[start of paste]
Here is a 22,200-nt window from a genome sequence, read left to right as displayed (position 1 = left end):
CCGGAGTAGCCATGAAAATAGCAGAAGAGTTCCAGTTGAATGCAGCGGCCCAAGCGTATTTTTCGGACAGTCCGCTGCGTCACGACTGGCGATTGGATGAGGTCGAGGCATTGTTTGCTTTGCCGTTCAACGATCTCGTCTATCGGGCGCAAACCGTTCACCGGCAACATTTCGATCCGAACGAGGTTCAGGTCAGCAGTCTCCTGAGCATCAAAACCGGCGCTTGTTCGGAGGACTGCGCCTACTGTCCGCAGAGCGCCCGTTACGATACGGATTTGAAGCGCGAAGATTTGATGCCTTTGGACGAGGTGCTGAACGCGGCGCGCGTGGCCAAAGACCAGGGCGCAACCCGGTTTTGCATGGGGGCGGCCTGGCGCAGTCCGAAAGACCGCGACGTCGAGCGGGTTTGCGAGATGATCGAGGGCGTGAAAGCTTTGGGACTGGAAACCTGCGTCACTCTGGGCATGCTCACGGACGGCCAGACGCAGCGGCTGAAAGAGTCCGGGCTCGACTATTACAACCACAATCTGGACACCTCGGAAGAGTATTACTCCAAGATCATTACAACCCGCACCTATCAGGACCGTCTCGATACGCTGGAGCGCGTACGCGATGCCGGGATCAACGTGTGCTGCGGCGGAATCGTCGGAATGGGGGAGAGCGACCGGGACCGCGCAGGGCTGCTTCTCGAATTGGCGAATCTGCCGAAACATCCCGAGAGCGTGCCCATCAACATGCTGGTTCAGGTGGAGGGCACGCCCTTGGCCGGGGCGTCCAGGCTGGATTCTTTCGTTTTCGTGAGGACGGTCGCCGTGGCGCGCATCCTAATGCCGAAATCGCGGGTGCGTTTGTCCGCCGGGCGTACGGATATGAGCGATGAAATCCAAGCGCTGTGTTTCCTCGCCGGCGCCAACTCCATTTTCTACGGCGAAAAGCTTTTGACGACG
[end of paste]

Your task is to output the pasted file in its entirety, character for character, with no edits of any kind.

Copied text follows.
Here is a 22,200-nt window from a genome sequence, read left to right as displayed (position 1 = left end):
CCGGAGTAGCCATGAAAATAGCAGAAGAGTTCCAGTTGAATGCAGCGGCCCAAGCGTATTTTTCGGACAGTCCGCTGCGTCACGACTGGCGATTGGATGAGGTCGAGGCATTGTTTGCTTTGCCGTTCAACGATCTCGTCTATCGGGCGCAAACCGTTCACCGGCAACATTTCGATCCGAACGAGGTTCAGGTCAGCAGTCTCCTGAGCATCAAAACCGGCGCTTGTTCGGAGGACTGCGCCTACTGTCCGCAGAGCGCCCGTTACGATACGGATTTGAAGCGCGAAGATTTGATGCCTTTGGACGAGGTGCTGAACGCGGCGCGCGTGGCCAAAGACCAGGGCGCAACCCGGTTTTGCATGGGGGCGGCCTGGCGCAGTCCGAAAGACCGCGACGTCGAGCGGGTTTGCGAGATGATCGAGGGCGTGAAAGCTTTGGGACTGGAAACCTGCGTCACTCTGGGCATGCTCACGGACGGCCAGACGCAGCGGCTGAAAGAGTCCGGGCTCGACTATTACAACCACAATCTGGACACCTCGGAAGAGTATTACTCCAAGATCATTACAACCCGCACCTATCAGGACCGTCTCGATACGCTGGAGCGCGTACGCGATGCCGGGATCAACGTGTGCTGCGGCGGAATCGTCGGAATGGGGGAGAGCGACCGGGACCGCGCAGGGCTGCTTCTCGAATTGGCGAATCTGCCGAAACATCCCGAGAGCGTGCCCATCAACATGCTGGTTCAGGTGGAGGGCACGCCCTTGGCCGGGGCGTCCAGGCTGGATTCTTTCGTTTTCGTGAGGACGGTCGCCGTGGCGCGCATCCTAATGCCGAAATCGCGGGTGCGTTTGTCCGCCGGGCGTACGGATATGAGCGATGAAATCCAAGCGCTGTGTTTCCTCGCCGGCGCCAACTCCATTTTCTACGGCGAAAAGCTTTTGACGACG